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Emerging from the C-hole

So here it is, merry 2020. Crushed Red Stripe cans carpet Peckham this morning. There’s a note on the door of my favourite cafe announcing its permanent shuttering. The banks are playing catch-up; overnight my balance has atrophied. I notice Well Spent has posted its last.

I don’t start back at work proper till the 6th. I’m one of the lucky ones. I’ve got another couple of days to sit in different cafes, typing rot about menswear, further withering my remaining capital on lattes and exorbitant sausage rolls.

If I sound a bit down, it’s because I am. As the years tick on my brain seems to take longer and longer to right itself after being assaulted by White Russians — my daily Citalopram has its work cut out. With the spectre of work-work on the horizon and another year of different (but identical) BBC dramas, banging electronic music, plodding south west train journeys and hastily assembled M&S micro-meals to look forward to I’m finding it especially difficult to crack a smile.

That all said, I am of course a considerable twat. I can see from the window of this cafe a bloke lying on the pavement in a sleeping bag. I get asked for cigarettes every day. I get asked for change I never carry. My biggest dilemma at this moment is whether to buy another three quid coffee and whether anyone will care enough to read this narcissistic tripe. I spent a lot of money on a Comme des Garçons Homme Deux blazer on New Years Eve — principally to wear to a ‘rave in a pub’ later that evening. There’s something pretty disgusting about that.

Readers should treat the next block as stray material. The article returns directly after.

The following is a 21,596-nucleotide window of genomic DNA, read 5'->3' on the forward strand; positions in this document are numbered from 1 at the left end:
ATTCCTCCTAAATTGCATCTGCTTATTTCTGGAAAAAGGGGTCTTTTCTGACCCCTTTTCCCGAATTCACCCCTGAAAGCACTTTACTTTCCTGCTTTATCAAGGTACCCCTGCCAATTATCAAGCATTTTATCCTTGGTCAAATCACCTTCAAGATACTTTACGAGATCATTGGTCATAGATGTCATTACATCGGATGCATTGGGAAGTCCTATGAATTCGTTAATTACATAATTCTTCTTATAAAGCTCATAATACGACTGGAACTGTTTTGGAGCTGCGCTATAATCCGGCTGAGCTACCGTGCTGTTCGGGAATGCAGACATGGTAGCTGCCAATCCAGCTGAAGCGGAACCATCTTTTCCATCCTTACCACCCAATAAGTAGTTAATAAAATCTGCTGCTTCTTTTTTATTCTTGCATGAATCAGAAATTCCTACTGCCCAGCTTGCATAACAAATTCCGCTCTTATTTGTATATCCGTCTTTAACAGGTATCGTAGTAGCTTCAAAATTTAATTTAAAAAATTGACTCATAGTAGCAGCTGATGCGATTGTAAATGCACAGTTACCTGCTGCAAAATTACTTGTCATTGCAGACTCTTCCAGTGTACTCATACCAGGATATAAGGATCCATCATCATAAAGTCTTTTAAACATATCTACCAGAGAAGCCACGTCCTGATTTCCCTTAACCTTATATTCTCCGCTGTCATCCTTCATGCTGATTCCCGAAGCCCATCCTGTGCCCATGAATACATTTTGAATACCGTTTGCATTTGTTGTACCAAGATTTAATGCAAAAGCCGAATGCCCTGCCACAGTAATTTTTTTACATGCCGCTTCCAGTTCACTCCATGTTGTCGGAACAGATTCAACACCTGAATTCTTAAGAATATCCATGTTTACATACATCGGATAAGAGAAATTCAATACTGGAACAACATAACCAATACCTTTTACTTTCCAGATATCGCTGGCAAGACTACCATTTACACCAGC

Perhaps it’s just my post C-hole brain, but I’m feeling the hypocrisy of my life more acutely than before. I worry about the climate crisis. I worry about the NHS. I worry about homelessness, the global swing to the right, the rise of the authoritarian government. But I also do nothing. Nothing other than contribute to the digital marketing mix in my day job and drool over embroidered Engineered Garments workwear at night.

John Stuart Mill famously said, “bad men need nothing more to compass their ends, than that good men should look on and do nothing.” A statement that presumes there are at least some good men left. I’m not really sure if I number amongst them.


1 Comment so far

  1. Alex

    The contradictions are worth dwelling on though. Thanks for posting this.

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